Islam and Feminism: Whose Islam? Whose Feminism?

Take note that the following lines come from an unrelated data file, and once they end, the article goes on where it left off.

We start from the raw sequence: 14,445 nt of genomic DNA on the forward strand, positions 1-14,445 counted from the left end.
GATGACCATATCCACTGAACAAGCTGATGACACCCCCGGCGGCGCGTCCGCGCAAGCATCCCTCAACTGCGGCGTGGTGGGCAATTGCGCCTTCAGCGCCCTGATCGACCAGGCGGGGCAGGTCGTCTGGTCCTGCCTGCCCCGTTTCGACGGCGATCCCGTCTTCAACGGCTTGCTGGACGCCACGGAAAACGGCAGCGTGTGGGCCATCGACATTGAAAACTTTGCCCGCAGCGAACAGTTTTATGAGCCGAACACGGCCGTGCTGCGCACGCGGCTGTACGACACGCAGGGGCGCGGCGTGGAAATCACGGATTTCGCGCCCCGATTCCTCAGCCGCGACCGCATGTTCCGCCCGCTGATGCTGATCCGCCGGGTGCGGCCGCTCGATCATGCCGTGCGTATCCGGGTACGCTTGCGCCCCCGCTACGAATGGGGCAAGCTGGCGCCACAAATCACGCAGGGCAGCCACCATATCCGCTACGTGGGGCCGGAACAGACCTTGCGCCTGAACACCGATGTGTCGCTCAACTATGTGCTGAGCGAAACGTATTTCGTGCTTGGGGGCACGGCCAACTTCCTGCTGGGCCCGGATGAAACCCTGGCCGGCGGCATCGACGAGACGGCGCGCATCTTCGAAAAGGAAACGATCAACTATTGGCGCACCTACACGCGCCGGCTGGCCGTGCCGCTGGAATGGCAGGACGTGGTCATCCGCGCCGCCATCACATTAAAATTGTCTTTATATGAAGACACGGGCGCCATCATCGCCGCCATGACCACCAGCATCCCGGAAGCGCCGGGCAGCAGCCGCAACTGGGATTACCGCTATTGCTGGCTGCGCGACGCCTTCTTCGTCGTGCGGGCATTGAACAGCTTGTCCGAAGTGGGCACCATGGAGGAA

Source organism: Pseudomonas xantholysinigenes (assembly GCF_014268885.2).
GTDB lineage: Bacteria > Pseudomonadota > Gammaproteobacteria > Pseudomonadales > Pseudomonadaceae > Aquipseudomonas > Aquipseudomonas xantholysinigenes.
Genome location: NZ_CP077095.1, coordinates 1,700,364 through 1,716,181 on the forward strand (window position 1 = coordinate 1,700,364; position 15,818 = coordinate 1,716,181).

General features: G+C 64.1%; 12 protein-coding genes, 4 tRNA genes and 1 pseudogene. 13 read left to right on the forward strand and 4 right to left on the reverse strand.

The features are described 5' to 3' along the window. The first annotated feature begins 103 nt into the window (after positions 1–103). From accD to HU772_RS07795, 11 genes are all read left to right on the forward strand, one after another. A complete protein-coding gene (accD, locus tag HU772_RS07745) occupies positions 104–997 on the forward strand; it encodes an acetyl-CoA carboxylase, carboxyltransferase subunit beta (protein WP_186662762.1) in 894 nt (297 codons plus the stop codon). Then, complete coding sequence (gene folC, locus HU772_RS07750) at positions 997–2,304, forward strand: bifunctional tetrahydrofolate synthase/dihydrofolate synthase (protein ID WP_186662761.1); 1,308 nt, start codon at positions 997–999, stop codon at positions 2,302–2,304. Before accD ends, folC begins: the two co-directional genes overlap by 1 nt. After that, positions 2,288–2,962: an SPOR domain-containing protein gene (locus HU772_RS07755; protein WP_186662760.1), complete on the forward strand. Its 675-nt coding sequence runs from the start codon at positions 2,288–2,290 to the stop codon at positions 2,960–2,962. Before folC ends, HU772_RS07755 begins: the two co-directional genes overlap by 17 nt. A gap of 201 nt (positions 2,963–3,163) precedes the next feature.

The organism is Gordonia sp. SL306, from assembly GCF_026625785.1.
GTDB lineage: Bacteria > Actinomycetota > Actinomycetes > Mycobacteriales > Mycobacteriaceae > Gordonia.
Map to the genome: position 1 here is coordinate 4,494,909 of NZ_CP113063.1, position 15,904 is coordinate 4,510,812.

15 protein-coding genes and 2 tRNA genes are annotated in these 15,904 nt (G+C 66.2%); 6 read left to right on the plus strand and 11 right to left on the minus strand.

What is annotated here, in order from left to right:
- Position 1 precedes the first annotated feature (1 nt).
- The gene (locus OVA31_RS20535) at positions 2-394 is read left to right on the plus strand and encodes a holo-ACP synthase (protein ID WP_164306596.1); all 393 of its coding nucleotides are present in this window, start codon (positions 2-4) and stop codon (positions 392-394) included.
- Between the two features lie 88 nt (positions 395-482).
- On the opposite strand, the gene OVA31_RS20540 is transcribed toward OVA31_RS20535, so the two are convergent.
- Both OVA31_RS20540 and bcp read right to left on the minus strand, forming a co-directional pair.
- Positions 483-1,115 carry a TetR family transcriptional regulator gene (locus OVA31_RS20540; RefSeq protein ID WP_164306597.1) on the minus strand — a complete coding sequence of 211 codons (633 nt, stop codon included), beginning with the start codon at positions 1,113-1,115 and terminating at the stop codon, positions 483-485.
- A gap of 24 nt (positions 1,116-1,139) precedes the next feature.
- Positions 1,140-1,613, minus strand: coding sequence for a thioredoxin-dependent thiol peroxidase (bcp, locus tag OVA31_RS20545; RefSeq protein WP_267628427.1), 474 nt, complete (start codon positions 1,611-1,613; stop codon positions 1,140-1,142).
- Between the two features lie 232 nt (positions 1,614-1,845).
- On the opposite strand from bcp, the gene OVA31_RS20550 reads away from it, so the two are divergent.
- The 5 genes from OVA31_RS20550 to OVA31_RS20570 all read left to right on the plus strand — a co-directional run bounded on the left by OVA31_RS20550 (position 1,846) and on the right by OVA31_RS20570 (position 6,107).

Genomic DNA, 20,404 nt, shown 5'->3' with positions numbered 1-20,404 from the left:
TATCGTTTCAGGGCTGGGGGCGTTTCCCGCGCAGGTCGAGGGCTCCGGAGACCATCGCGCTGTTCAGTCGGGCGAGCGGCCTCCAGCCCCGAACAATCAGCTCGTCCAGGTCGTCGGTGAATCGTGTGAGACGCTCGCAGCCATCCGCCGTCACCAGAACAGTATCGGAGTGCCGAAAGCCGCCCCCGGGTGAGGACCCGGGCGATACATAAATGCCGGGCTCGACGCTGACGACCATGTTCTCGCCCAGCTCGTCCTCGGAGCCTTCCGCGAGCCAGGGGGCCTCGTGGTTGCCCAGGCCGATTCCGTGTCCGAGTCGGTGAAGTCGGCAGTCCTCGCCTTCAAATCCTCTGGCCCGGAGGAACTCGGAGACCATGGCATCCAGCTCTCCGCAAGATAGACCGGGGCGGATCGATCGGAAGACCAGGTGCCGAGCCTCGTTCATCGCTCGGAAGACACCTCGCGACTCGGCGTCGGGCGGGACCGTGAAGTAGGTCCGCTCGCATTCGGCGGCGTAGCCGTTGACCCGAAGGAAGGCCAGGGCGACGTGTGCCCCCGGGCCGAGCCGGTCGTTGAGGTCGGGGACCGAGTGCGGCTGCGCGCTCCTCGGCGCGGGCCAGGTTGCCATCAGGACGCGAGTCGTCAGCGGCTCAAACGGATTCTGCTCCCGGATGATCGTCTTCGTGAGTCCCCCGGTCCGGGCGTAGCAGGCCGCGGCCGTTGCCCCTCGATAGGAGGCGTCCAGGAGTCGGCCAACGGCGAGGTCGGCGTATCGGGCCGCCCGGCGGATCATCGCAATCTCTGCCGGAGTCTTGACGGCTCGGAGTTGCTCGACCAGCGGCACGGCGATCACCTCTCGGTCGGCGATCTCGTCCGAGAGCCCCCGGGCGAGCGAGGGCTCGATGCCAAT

‘Islam and feminism have had a troubled relationship’, and goes on to warn us of the perils of faith-based feminism. While concurring with the essence of her critique of political Islam’s gender discourse, I suggest that the ‘troubled relationship’ has changed, and this change is actually due to the rise of political Islam, which has opened a dialogue between feminism and Islam. But before I go any further, some clarifications are in order. Both ‘feminism’ and ‘Islam’ are contested concepts, that is, they mean different things to different people and in different contexts. In other words, we need to start by asking: Whose Islam? Whose Feminism? These questions are central to Sholkamy’s critique, but remain implicit and unpacked in her essay.  Let me start by stating my own position on the concepts at issue. As both a scholar-activist and a Muslim woman, I am a committed participant in debates about gender equality in law. My academic discipline – anthropology – enables me to observe my own participation in the debate, but I do not claim to be a detached observer. I understand ‘feminism’ in the widest sense: it includes a general concern with women’s issues, an awareness that women suffer discrimination at work, in the home and in society because of their gender, and action aimed at improving their lives and changing the situation. There is also an epistemological side to feminism; it is a knowledge project, in the sense that it sheds light on how we know what we know about women’s rights in religious law, enabling us to challenge religious patriarchy from within. As for ‘religion’, I concur with Sholkamy that those who talk of Islam, or indeed of ‘religion’ in relation to Islam, too often fail to make a distinction now common when talking of religion in other contexts, namely between faith (and its values and principles) and organised religion (institutions, laws and practices). The result is the pervasive polemic/rhetorical trick of either glorifying a faith without acknowledging the horrors and abuses that are committed in its name, or condemning it by equating it with those abuses. Sholkamy rightly notes the confusion of meanings in the English word ‘religion’, though it might be better to avoid a deceptive chalk vs cheese contrast between ‘faith’ and ‘politics’ and rather to note that a term (Islam or the Arabo-Muslim din, as much as the English ‘religion’) that can encompass faith and belief, legal traditions and discourses, and organisational structures and positions, has political and rhetorical potential – not least in slogans such as ‘Islam is the solution’; or, the version in other contexts: ‘return to Sharia’. For in many ways it is the notion of ‘Sharia’ that is the problem. In modern times, when nation-states have created uniform legal systems and selectively reformed and codified elements of classical Islamic law, and when new forms of political Islam have emerged that use Islamic law as an ideology, one of the main distinctions in the Islamic tradition has been distorted and elided. This is the distinction between Sharia and fiqh. In Muslim belief Sharia is God’s will as revealed to the Prophet Muhammad. Fiqh, jurisprudence denotes the process of human endeavour to discern and extract legal rulings from the sacred sources of Islam, that is, the Qur’an and the Sunnah(the practice of the Prophet, as contained in Hadith, Traditions). This distinction, which underlies the emergence of the various jurisprudential schools in the tradition, and, within them, a multiplicity of positions and opinions, has immense epistemological and political ramifications. It allows contestation and change; it enables us to separate the legal from the sacred, and to ask basic questions such as, how do we know what the Sharia is? How do we know what we know about gender rights in Islam? Who says what ‘Islam’ says or mandates? The distinction is therefore crucial to the arguments of committed feminists who choose to locate their feminism within Islamic tradition. Let me turn to two relevant issues that I feel have been lost in the debate, and neglected in Sholkamy’s argument. First, the linkage between the religious and political dimensions of identity in Muslim contexts is, in my view, one of the key issues that Muslim women confront in their struggle for equality. This linkage is not new – it has its roots in the colonial era – but it took a new and distinct expression in the 1970s with the resurgence of Islam as a political and spiritual force. With the end of the colonial era, the rise of secular and despotic regimes in Muslim countries and their suppression of progressive forces left a vacuum that was filled by Islamist movements. These movements, strengthened dramatically by the success of the Iranian Revolution of 1979, accelerated with the subsequent perceived defeat of communism. But it was not until the rise of the neo-conservatives in the USA, and their response to the events of 9/11 – in particular the invasions of Afghanistan in 2001 and Iraq in 2003 – that Muslim women found themselves in the crossfire. Both invasions were partially justified in the name of ‘freeing Muslim women’; and US neo-conservatives and rightist parties in Europe have noisily promoted women of Muslim backgrounds such as Ayaan Hirsi Ali and Irshad Manji, who openly voiced criticism of what they understood as Islam. The second issue is how political Islam, like other ideologies, carries the seeds of its own mutation. One of its neglected and unintended consequences was to give rise to a new feminism that is native to Islam. This did not happen because the Islamists offered an egalitarian vision of gender relations: they did not. Rather, their defence of patriarchal rulings as ‘God’s Law’, and as promoting an authentic and ‘Islamic’ way of life, brought the classical jurisprudential texts out of the closet, and exposed them to increasing criticism; their very agenda – ‘return to Sharia’ – and their attempt to translate into policy the patriarchal gender notions inherent in those texts provoked many women to greater activism. A growing number of women came to question whether there was an inherent link between Islamic ideals and patriarchy, and saw no contradiction between their faith and their aspiration for gender equality. Using the language of political Islam, they could free themselves from the straitjacket of earlier anti-colonial and nationalist discourses and sustain a critique of the gender biases in Islamic law in ways that were previously impossible. To appreciate this, we need to go back to the early twentieth century, to recall how and why the entanglement of feminism with the politics of colonialism faced Muslim women and Muslim reformers early on with difficult choices. At a time when feminism, as both a consciousness and a movement, was being shaped and making its impact in Europe and North America, it also ‘functioned to morally justify the attacks on native [Muslim] societies and to support the notion of the comprehensive superiority of Europe,’ as Leila Ahmed (1992: 154) among others has shown.  Muslim women who acquired a feminist consciousness at the time, and sought equal rights for women, were under pressure to conform to anti-colonialist and nationalist priorities, as well as to the secularist and ‘modernist’ but despotic agenda of the new states. Contemporary western feminists could criticise the patriarchal elements of their own cultures and religions in the name of modernity, liberalism and democracy, but Muslims could not draw on these external ideologies or on internal political ideologies in their fight for equal rights. For both the colonialists and the modernising secularists, ‘Islam’ was the embodiment of a backward tradition that must be rejected or tamed in the name of progress. For anti-colonialists and most nationalists, ‘feminism’ – that is, advocacy of women’s rights – was a colonial project and must be resisted. Some scholars have argued that in the early twentieth century the border between Islam and feminism was not so clearly marked, and that women often tried to change traditional laws by invoking and relying on Islam’s sacred texts. But it was in this period too that women became symbols of cultural authenticity and carriers of religious tradition and way of life, which meant that any dissent on their part could be construed as a kind of betrayal, or could be silenced. Meanwhile, undemocratic Muslim ‘modernists’ gave a new legal force to the gender inequalities prescribed by classical Islamic jurists. As a consequence, many Muslim women faced a painful choice, as Leila Ahmed puts it, ‘between betrayal and betrayal’ (1984: 122).  They had to choose between their Muslim identity – their faith – and their new gender awareness. This dilemma has disappeared; by the early 1990s there were clear signs of the emergence of a new consciousness, a new way of thinking, a gender discourse that is ‘feminist’ in its aspiration and demands, yet ‘Islamic’ in its language and sources of legitimacy. Some versions of this new discourse came to be labelled ‘Islamic feminism’ – a conjunction that is unsettling to both many Islamists and some secular feminists, yet holds the potential and the promise for change (Mir-Hosseini 2006). Sholkamy herself appears unsettled by the engagement of Muslim feminists with their religion and with their search for gender justice within Islam. She suggests that they will face ‘equally authentic’ interpretations of the sacred sources, and, unable to ‘oppose the divine will’, will be defeated by the impossibility of judging whose interpretations are correct. Is this not defeatist? Authority is not the same as authenticity. Contemporary Muslim feminists seek just such engagements with proponents of supposedly authentic but patriarchal legal traditions, convinced that their own arguments are better grounded in both those traditions and the sources of International Human Rights law, and above all that any Islamic authority that denies justice as it is understood today cannot be authentic and should be challenged (Mir-Hosseini 2009).For those of us committed to achieving justice for women in a just world, there is no other choice than to bring Islamic and feminist perspectives together. For me, and for many other Muslim women, this is the only option that we have in the present context where we are faced by an apparent choice between the devil of those who want to impose patriarchal interpretations of Islam’s sacred texts, and the deep blue sea of those who pursue a neo-colonialist hegemonic global project in the name of enlightenment and feminism. A brand of feminism that takes Islam as the source of its legitimacy has a great potential to challenge both the hegemony of patriarchal interpretations of the Sharia and the authority of those who claim to speak in the name of Islam. Otherwise, Muslim women’s quest for equality will remain a hostage to the fortunes of various political forces and tendencies, as was the case in the twentieth century. The legal gains and losses of women in Iran, and now in Afghanistan and Iraq, testify that there can be no sustainable gains unless patriarchal notions of family and gender relations are debated, challenged and redressed within an Islamic framework. We need to eliminate the dichotomy between ‘Islam’ and ‘feminism’ that continues to be a feature of the politics of gender among Muslims. This dichotomy – itself in many respects a colonial legacy – is both false and at times arbitrary, as Abdullahi An-Na‘im reminds us (An-Na’im 1995). But its implications are too grave and too pernicious to be ignored, especially in a twenty-first century context that is shaped by the politics of the ‘war on terror’. Many Muslims perceive this war to be directed against them once again. Such a perception – whether justified or not – not only puts them on the defensive and makes them more likely to cling to religious tradition, but it also erodes the credibility and moral high ground of secular and Western discourses. References Ahmed, Leila (1992) Women and Gender in Islam: Historical Roots of a Modern Debate, Newhaven: Yale University Press Ahmed, Leila (1984) ‘Early Feminist Movements in the Middle East: Turkey and Egypt,’ in Freda Hussain (ed.), Muslim Women, London: Croom Helm Mir-Hosseini, Ziba (2009) ‘Towards Gender Equality: Muslim Family Laws and the Shari‘a,’ in Z. Anwar (ed.), Wanted: Equality and Justice in the Muslim Family, Musawah: An Initiative of Sisters of Islam, accessible at Mir-Hosseini, Ziba (2006) ‘Muslim Women’s Quest for Equality: Between Islamic Law and Feminism’, Critical Inquiry, summer 32: 629-45 An-Na‘im, Abdullahi (1995) ‘The Dichotomy between Religious and Secular Discourse in Islamic Societies,’ in M. Afkhami (ed.), Faith and Freedom: Women’s Human Rights in the Muslim World, London: I. B. Tauris